Hackers Target Python Developers with Fake "Crytic-Compilers" Package on PyPI


Cybersecurity researchers have uncovered a malicious Python package uploaded to the Python Package Index (PyPI) repository, designed to deploy an information stealer called Lumma (also known as LummaC2).

The package in question, named crytic-compilers, is a typosquatted version of the legitimate library crytic-compile. This rogue package was downloaded 441 times before being removed by PyPI maintainers.

“The counterfeit library is particularly noteworthy because, in addition to being named similarly to the legitimate Python utility ‘crytic-compile,’ it also aligns its version numbers with the real library,” said Sonatype security researcher Ax Sharma.

“While the real library’s latest version stops at 0.3.7, the fake ‘crytic-compilers’ version starts from there and ends at 0.3.11, creating the impression that this is a newer version of the component.”

To further the deception, some versions of crytic-compilers (e.g., 0.3.9) were found to install the actual package via a modification to the setup.py script.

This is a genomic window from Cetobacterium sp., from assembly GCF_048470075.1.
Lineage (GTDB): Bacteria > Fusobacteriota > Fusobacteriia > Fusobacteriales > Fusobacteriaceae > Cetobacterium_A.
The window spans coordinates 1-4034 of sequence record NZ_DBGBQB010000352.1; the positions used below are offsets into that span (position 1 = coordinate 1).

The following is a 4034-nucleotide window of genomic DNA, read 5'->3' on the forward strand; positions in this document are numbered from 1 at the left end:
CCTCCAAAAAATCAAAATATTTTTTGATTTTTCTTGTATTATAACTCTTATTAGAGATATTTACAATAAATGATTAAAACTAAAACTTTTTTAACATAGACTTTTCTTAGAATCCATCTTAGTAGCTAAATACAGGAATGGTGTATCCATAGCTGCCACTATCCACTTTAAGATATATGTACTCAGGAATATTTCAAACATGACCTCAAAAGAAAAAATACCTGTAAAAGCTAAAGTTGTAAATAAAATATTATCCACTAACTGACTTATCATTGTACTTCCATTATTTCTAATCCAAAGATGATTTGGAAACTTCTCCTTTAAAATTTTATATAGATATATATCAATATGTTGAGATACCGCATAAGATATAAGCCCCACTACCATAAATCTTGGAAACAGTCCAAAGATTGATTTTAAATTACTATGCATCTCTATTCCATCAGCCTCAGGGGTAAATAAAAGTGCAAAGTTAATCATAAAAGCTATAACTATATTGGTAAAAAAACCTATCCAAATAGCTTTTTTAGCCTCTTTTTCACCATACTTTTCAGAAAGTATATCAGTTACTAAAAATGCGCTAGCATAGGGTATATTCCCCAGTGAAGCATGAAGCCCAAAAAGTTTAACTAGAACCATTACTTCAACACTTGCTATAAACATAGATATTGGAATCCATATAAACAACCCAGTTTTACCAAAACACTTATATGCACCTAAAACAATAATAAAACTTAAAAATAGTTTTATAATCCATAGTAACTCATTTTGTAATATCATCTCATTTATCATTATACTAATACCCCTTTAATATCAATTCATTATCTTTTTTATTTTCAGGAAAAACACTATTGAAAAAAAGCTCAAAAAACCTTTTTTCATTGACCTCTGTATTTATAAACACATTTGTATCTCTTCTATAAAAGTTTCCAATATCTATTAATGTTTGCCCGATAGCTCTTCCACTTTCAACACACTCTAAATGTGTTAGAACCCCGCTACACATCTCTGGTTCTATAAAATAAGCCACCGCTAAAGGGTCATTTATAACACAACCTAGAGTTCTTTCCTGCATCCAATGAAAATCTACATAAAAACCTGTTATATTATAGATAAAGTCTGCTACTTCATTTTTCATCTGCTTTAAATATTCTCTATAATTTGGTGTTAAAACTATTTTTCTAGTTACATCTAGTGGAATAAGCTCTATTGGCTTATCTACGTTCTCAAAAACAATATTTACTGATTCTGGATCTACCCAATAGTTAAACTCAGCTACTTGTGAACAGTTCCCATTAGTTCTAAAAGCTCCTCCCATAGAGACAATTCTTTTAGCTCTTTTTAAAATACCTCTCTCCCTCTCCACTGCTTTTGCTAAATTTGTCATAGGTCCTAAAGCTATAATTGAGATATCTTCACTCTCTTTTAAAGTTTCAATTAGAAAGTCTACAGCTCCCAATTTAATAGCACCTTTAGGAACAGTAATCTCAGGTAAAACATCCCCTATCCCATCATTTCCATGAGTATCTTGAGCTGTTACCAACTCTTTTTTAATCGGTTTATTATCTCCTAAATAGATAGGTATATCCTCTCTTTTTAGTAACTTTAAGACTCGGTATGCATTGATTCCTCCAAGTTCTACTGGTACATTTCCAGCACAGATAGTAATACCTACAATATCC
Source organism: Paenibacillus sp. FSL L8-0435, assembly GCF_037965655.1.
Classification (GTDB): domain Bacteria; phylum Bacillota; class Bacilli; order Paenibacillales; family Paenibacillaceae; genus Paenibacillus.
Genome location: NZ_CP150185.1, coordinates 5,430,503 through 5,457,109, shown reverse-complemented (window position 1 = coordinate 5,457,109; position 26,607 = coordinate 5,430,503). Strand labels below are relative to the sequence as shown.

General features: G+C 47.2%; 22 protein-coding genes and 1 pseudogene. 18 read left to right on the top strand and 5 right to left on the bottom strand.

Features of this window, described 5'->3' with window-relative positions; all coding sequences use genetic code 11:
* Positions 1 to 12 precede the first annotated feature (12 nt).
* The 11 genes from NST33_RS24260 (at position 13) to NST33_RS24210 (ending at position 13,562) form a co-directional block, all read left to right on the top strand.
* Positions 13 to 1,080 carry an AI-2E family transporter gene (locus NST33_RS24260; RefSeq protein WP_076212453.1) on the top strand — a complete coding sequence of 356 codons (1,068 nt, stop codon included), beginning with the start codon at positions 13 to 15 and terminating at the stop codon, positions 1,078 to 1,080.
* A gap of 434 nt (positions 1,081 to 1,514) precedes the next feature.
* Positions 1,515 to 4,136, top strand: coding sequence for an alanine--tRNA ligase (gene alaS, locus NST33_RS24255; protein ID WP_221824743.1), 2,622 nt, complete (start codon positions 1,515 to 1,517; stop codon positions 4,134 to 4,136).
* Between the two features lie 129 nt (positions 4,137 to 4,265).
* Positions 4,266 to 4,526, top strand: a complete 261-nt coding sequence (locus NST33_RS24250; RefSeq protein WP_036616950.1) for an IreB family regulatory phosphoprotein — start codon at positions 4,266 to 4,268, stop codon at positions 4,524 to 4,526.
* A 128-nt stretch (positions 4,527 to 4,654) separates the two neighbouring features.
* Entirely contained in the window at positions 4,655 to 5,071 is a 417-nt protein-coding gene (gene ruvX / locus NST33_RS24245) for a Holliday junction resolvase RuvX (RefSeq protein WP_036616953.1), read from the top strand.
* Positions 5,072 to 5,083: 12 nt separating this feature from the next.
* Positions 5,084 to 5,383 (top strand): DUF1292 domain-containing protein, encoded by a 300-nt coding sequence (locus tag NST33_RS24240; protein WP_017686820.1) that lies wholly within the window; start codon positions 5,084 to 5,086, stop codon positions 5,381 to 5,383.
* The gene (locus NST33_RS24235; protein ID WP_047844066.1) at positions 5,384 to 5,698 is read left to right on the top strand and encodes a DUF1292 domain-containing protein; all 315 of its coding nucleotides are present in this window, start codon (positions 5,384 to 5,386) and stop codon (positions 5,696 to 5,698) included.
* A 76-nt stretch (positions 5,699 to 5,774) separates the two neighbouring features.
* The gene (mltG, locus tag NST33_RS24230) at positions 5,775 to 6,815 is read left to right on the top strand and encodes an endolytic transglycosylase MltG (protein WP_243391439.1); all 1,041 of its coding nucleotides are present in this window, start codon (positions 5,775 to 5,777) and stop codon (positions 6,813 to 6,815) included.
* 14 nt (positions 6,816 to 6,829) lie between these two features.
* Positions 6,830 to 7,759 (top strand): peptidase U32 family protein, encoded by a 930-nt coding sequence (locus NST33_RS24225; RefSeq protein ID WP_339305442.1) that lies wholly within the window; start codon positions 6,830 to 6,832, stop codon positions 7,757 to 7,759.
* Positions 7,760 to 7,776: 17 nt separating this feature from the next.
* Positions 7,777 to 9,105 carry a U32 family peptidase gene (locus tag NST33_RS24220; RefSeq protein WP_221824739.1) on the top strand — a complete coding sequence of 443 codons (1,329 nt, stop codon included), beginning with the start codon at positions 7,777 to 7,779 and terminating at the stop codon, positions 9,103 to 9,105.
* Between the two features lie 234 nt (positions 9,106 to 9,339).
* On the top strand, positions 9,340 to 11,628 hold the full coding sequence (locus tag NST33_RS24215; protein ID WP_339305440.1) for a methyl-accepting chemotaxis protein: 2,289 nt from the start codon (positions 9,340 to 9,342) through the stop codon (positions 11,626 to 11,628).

However, the latest version drops any pretense of being a benign library by checking if the operating system is Windows and, if so, launches an executable (“s.exe”) designed to fetch additional payloads, including the Lumma Stealer.

Lumma is an information stealer available under a malware-as-a-service (MaaS) model and has been distributed through various methods such as trojanized software, malvertising, and fake browser updates.

This discovery “shows seasoned threat actors now targeting Python developers and exploiting open-source registries like PyPI as a distribution channel for their potent data theft tools,” Sharma noted.

Fake Browser Update Campaigns Target Hundreds of WordPress Sites In related news, Sucuri has revealed that over 300 WordPress sites have been compromised with malicious Google Chrome update pop-ups, redirecting visitors to bogus MSIX installers that deploy information stealers and remote access trojans.

These attack chains involve threat actors gaining unauthorized access to the WordPress admin interface and using a legitimate WordPress plugin called Hustle – Email Marketing, Lead Generation, Optins, Popups to upload the code responsible for displaying the fake browser update pop-ups.

“This campaign highlights a growing trend among hackers to exploit legitimate plugins for malicious purposes,” said security researcher Puja Srivastava. “By doing this, they can evade detection by file scanners, as most plugins store their data within the WordPress database.”

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